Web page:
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‘Significant’ tornadoes, storm outbreak possible in the South on Tuesday

Dangerous storms are forecast to erupt in Mississippi, Louisiana, Arkansas and Tennessee

Severe thunderstorm risk on Tuesday. (National Weather Service)
5 min

The lower Mississippi Valley is bracing for what the National Weather Service Storm Prediction Center warns could be a “regional tornado outbreak” on Tuesday, with widespread severe weather and the potential for a few strong tornadoes. It will be the second episode of severe thunderstorms to ravage parts of the South this November, bookending a month that began with deadly storms in Texas and Oklahoma on Nov. 4.

Hardest hit this time will be regions between northern Louisiana and southwest Tennessee, though anyone residing in Arkansas, Louisiana, Tennessee or Mississippi should remain on high alert. The storms could continue into the Tennessee Valley on Wednesday, although the risk of severe weather will lessen.

While severe weather is most common in the springtime, autumn often proves a muted “second season.” That’s due to periodic clashes between summer’s lingering warmth, fueled by Gulf of Mexico moisture, and surges of chilly Canadian air portending winter. The mid-South often becomes an atmospheric battleground as the jet stream strengthens each fall, energizing storms and encouraging some to rotate.

Areas affected

The Storm Prediction Center took the highly unusual step of issuing a level 4 out of 5 risk of severe weather, which is quite atypical for November. For that category to be drawn a full day in advance is even rarer. In fact, the agency has included moderate risks in its day-before outlooks only seven times in the past 20 years. They’re reserved for particularly dangerous severe weather events.

The level 4 out of 5 risk zone includes most of northwest Mississippi, extreme southeast Arkansas and the northeast corner of Louisiana. The zone includes communities mainly along and west of Interstate 55, including Greenville and Greenwood, Miss., and it extends as far east as Tupelo. Memphis is also clipped by the risk area, including some of its southern and western suburbs. Approximately 1.85 million people are encompassed within that zone.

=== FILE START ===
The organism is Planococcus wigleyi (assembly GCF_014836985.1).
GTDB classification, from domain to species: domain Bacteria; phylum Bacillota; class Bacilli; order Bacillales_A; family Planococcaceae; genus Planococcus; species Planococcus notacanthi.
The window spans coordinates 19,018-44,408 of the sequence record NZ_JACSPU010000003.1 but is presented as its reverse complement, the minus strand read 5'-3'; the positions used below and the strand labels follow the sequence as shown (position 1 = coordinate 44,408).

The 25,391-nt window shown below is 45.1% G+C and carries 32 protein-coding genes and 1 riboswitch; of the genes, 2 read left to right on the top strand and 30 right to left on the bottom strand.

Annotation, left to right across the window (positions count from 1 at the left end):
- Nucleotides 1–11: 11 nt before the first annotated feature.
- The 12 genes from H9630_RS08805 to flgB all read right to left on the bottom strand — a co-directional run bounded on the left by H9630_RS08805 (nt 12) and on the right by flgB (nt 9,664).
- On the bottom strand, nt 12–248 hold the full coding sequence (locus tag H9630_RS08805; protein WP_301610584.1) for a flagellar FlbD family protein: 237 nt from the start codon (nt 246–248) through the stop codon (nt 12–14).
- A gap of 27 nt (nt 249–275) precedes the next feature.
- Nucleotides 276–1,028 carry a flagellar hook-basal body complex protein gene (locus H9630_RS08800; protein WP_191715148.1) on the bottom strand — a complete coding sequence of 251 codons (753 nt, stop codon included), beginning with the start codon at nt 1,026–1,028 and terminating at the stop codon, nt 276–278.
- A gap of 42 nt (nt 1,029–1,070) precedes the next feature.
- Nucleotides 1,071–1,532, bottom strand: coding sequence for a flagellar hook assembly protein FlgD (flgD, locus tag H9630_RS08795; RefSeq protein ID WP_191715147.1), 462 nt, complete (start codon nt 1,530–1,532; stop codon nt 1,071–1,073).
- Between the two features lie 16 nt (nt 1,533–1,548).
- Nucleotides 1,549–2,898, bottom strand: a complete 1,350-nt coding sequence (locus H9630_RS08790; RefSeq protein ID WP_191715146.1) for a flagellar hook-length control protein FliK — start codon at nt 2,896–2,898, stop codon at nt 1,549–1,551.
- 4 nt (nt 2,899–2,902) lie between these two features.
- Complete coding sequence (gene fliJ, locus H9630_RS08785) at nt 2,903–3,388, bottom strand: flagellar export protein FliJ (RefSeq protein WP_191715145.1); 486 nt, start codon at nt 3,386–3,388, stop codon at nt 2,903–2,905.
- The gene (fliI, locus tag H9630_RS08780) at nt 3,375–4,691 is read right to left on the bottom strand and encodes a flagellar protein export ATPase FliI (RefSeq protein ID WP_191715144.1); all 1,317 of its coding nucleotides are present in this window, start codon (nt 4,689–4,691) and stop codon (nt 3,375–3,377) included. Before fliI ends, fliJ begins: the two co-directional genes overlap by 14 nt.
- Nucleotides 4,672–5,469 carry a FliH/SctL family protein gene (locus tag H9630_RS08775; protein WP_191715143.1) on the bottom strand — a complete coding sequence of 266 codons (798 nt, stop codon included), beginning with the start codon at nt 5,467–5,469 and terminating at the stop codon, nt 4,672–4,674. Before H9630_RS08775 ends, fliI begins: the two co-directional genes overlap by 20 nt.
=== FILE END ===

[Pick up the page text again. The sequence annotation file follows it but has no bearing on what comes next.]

A level 3 risk of severe weather surrounds the level 4 zone, casting a wider net and covering the rest of the Memphis metro area as well as Jackson, Tenn.; Jackson, Miss.; and Monroe, La.

A broader level 2 risk blankets areas all the way from the Gulf Coast into southwest Kentucky, including Nashville; Little Rock; Birmingham, Ala.; and Shreveport; Baton Rouge and Lafayette, La.

Elsewhere, cities like Houston and Louisville are under a level 1 risk of severe weather.


The ingredients will be present to support the development of rotating thunderstorms or supercells that can spawn tornadoes. The Storm Prediction Center says “significant and/or long-track tornadoes” are possible; these are capable of reaching at least EF2 strength on the 0-to-5 Enhanced Fujita scale for tornado intensity. Whether intense tornadoes develop will depend on whether supercells remain discrete and unaffected by nearby storms. That’s not a certainty, but if supercells evolve, the risk of significant tornadoes will grow.

During the late evening and overnight, the storms may merge into clusters and line segments, which would increase the risk of damaging straight-line winds while the tornado threat lessens some. A few instances of hail are possible, too, but will not be the primary threat.


Moisture streaming northward will keep low clouds in place much of the day, with periodic showers. The sudden blossoming of thunderstorms or convective initiation won’t occur until a “cap” of warm air aloft is broken. That lid of hot, dry air, originating from the Desert Southwest, prevents humid, unstable surface air from rising — until it suddenly erupts upward and punctures the cap.

Weather models often struggle with simulating when convective initiation will occur. In this case, it’s likely that storms will materialize by 3 or 4 p.m. local time., then survive until 9 or 10 p.m. before the supercells start to weaken some.


On severe weather days, advanced preparation is key. Ensure that, wherever you go, you are no more than five minutes away from a sturdy tornado shelter — ideally something below ground and without windows. This includes if you are driving. Have multiple ways to be notified if a warning is issued for your location.

Tornado watches will be issued during the late morning or around lunchtime for broad areas. A watch means conditions are favorable for the development of severe thunderstorms and tornadoes. More targeted warnings will be issued for thunderstorm cells that, on radar, are exhibiting rotation or if a tornado is confirmed by a storm spotter or the presence of debris on radar.

If a tornado warning is issued for your location, that’s an immediate call to take shelter.


The trigger for the storms is a pocket of cold air, low pressure and spin at high altitudes diving southeastward over the western United States on Monday. As it progresses toward the central states on Tuesday, it will destabilize the lower atmosphere, or encourage surface air to rise.

The parent upper-air disturbance is nestled within a dip in the jet stream known as a trough. That jet stream momentum aloft is contributing to a change of wind speed and/or direction with height known as wind shear. Any clouds that span multiple layers of the atmosphere in a sheared environment acquire rotation. That will enhance the tornado threat.

Most of the storms will be forming ahead of a cold front, although there are signs that a few supercells could form sneakily along a warm front in southern Alabama and the Florida Panhandle. Those could produce offshore waterspouts or brief tornadoes, too.